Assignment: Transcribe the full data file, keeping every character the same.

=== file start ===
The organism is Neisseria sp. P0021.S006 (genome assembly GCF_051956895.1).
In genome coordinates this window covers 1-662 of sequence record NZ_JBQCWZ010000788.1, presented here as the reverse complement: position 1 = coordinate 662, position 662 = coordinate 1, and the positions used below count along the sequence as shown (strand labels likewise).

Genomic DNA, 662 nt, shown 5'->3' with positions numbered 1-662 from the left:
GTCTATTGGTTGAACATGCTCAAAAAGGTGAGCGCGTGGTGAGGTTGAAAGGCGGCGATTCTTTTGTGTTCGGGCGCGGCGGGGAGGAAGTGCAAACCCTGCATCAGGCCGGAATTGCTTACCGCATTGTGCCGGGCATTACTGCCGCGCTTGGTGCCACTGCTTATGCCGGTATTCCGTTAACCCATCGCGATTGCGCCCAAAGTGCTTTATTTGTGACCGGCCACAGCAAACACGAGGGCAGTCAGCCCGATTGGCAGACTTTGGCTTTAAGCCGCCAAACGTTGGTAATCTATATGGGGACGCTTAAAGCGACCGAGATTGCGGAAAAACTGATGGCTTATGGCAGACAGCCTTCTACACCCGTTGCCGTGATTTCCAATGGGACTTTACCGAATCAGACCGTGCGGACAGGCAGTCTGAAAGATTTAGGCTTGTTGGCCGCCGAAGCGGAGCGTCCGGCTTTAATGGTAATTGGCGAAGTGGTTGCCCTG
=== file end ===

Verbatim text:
The organism is Neisseria sp. P0021.S006 (genome assembly GCF_051956895.1).
In genome coordinates this window covers 1-662 of sequence record NZ_JBQCWZ010000788.1, presented here as the reverse complement: position 1 = coordinate 662, position 662 = coordinate 1, and the positions used below count along the sequence as shown (strand labels likewise).

Genomic DNA, 662 nt, shown 5'->3' with positions numbered 1-662 from the left:
GTCTATTGGTTGAACATGCTCAAAAAGGTGAGCGCGTGGTGAGGTTGAAAGGCGGCGATTCTTTTGTGTTCGGGCGCGGCGGGGAGGAAGTGCAAACCCTGCATCAGGCCGGAATTGCTTACCGCATTGTGCCGGGCATTACTGCCGCGCTTGGTGCCACTGCTTATGCCGGTATTCCGTTAACCCATCGCGATTGCGCCCAAAGTGCTTTATTTGTGACCGGCCACAGCAAACACGAGGGCAGTCAGCCCGATTGGCAGACTTTGGCTTTAAGCCGCCAAACGTTGGTAATCTATATGGGGACGCTTAAAGCGACCGAGATTGCGGAAAAACTGATGGCTTATGGCAGACAGCCTTCTACACCCGTTGCCGTGATTTCCAATGGGACTTTACCGAATCAGACCGTGCGGACAGGCAGTCTGAAAGATTTAGGCTTGTTGGCCGCCGAAGCGGAGCGTCCGGCTTTAATGGTAATTGGCGAAGTGGTTGCCCTG